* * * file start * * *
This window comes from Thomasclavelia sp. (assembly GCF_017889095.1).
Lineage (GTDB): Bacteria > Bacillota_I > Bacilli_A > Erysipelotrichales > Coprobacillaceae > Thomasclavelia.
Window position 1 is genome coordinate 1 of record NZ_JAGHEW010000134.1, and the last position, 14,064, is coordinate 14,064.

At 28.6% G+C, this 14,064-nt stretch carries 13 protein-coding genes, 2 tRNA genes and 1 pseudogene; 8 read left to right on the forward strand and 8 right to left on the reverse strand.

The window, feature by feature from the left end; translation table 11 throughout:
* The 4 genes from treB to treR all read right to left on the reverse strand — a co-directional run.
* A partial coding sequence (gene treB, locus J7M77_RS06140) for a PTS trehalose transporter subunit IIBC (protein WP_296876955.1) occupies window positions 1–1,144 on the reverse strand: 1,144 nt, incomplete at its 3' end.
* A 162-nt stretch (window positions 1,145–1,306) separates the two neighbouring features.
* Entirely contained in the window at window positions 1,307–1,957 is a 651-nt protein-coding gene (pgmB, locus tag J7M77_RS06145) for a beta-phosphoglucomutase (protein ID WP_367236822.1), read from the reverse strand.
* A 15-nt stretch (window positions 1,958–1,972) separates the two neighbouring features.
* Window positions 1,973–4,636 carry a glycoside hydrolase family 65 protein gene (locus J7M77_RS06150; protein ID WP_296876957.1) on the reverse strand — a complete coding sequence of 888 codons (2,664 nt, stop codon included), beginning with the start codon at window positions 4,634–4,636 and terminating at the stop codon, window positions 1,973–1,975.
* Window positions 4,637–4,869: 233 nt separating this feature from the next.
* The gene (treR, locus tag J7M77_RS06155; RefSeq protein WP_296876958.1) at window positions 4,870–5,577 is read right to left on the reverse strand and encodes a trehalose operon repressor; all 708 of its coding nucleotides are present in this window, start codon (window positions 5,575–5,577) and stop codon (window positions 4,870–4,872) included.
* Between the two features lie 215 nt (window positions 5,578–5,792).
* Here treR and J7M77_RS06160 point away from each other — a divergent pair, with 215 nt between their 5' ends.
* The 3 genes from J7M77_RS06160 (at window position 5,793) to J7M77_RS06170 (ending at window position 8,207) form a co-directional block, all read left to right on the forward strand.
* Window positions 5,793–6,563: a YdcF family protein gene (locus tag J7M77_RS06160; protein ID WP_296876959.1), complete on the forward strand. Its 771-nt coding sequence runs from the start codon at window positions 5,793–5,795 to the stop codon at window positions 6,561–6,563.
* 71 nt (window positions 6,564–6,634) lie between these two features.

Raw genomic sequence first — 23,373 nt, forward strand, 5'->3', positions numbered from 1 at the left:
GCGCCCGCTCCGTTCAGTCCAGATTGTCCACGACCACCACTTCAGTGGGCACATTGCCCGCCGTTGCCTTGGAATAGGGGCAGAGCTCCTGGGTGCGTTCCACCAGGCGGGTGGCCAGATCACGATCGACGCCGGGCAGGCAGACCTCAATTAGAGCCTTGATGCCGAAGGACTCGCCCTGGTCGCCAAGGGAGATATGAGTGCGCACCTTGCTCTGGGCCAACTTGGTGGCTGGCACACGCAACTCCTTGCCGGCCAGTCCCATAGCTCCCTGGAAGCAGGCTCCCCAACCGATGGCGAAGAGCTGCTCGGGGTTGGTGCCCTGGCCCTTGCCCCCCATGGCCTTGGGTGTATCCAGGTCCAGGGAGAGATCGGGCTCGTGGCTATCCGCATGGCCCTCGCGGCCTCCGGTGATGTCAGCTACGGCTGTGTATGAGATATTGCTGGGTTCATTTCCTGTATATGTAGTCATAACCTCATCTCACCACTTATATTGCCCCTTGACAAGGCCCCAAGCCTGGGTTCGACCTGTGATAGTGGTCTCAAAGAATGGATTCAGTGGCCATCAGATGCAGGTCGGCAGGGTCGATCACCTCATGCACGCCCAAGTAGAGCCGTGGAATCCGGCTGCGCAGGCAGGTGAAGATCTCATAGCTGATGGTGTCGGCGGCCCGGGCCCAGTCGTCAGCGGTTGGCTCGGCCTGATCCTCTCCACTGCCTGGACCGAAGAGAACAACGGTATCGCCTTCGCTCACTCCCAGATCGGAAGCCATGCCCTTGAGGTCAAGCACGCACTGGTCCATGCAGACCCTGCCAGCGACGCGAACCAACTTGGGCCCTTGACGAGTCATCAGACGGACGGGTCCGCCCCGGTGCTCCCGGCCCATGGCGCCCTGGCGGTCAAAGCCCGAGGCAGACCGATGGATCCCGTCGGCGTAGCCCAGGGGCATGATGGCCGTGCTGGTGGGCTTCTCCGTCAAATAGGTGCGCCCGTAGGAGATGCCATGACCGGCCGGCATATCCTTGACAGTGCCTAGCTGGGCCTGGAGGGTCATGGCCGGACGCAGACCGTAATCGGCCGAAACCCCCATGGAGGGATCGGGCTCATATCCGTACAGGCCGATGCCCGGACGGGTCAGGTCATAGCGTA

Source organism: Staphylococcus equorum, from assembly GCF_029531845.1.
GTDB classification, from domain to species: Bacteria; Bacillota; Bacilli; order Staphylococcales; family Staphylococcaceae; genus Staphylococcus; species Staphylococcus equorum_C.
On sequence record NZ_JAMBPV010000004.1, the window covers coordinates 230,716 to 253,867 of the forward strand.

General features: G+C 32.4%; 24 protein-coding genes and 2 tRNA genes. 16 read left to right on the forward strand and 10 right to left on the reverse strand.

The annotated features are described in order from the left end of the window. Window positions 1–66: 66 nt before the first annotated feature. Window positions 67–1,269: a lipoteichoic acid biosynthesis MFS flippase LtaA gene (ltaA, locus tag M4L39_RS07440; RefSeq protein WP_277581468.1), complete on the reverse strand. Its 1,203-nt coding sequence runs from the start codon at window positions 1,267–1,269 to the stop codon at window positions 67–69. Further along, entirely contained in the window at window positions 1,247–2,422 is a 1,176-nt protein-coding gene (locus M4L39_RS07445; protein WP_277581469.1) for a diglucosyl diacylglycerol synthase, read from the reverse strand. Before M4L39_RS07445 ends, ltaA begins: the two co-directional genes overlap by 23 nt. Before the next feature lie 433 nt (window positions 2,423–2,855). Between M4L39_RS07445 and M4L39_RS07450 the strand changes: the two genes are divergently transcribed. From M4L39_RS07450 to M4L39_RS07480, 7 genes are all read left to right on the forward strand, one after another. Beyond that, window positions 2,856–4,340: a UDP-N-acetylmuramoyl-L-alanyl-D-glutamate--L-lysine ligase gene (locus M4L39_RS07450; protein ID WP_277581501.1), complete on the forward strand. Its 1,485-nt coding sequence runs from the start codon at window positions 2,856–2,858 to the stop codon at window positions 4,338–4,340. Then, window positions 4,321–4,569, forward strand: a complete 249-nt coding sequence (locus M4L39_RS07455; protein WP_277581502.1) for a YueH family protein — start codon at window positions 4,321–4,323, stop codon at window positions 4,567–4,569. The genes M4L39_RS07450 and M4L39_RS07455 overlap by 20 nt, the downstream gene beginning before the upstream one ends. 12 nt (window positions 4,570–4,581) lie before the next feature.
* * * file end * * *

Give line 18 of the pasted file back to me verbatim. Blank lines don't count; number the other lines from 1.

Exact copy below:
* 71 nt (window positions 6,564–6,634) lie between these two features.